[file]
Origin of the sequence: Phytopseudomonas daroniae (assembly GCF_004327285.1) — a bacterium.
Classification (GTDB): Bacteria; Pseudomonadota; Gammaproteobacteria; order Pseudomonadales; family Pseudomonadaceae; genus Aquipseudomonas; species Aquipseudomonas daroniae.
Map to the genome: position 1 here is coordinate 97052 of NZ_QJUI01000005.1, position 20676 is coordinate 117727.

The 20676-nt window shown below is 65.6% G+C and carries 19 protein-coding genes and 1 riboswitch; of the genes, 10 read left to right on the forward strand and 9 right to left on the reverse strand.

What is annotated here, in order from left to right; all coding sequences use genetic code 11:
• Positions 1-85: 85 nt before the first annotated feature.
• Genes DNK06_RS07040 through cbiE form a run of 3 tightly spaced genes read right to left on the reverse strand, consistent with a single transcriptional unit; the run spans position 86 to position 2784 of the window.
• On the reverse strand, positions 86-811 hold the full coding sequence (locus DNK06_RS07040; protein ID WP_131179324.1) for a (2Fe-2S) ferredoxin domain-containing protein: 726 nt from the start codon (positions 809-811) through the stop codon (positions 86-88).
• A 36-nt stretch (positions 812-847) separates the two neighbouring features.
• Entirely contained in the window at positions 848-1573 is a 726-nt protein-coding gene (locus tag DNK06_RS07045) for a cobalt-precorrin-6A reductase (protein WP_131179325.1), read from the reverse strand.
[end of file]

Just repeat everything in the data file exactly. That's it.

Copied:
Origin of the sequence: Phytopseudomonas daroniae (assembly GCF_004327285.1) — a bacterium.
Classification (GTDB): Bacteria; Pseudomonadota; Gammaproteobacteria; order Pseudomonadales; family Pseudomonadaceae; genus Aquipseudomonas; species Aquipseudomonas daroniae.
Map to the genome: position 1 here is coordinate 97052 of NZ_QJUI01000005.1, position 20676 is coordinate 117727.

The 20676-nt window shown below is 65.6% G+C and carries 19 protein-coding genes and 1 riboswitch; of the genes, 10 read left to right on the forward strand and 9 right to left on the reverse strand.

What is annotated here, in order from left to right; all coding sequences use genetic code 11:
• Positions 1-85: 85 nt before the first annotated feature.
• Genes DNK06_RS07040 through cbiE form a run of 3 tightly spaced genes read right to left on the reverse strand, consistent with a single transcriptional unit; the run spans position 86 to position 2784 of the window.
• On the reverse strand, positions 86-811 hold the full coding sequence (locus DNK06_RS07040; protein ID WP_131179324.1) for a (2Fe-2S) ferredoxin domain-containing protein: 726 nt from the start codon (positions 809-811) through the stop codon (positions 86-88).
• A 36-nt stretch (positions 812-847) separates the two neighbouring features.
• Entirely contained in the window at positions 848-1573 is a 726-nt protein-coding gene (locus tag DNK06_RS07045) for a cobalt-precorrin-6A reductase (protein WP_131179325.1), read from the reverse strand.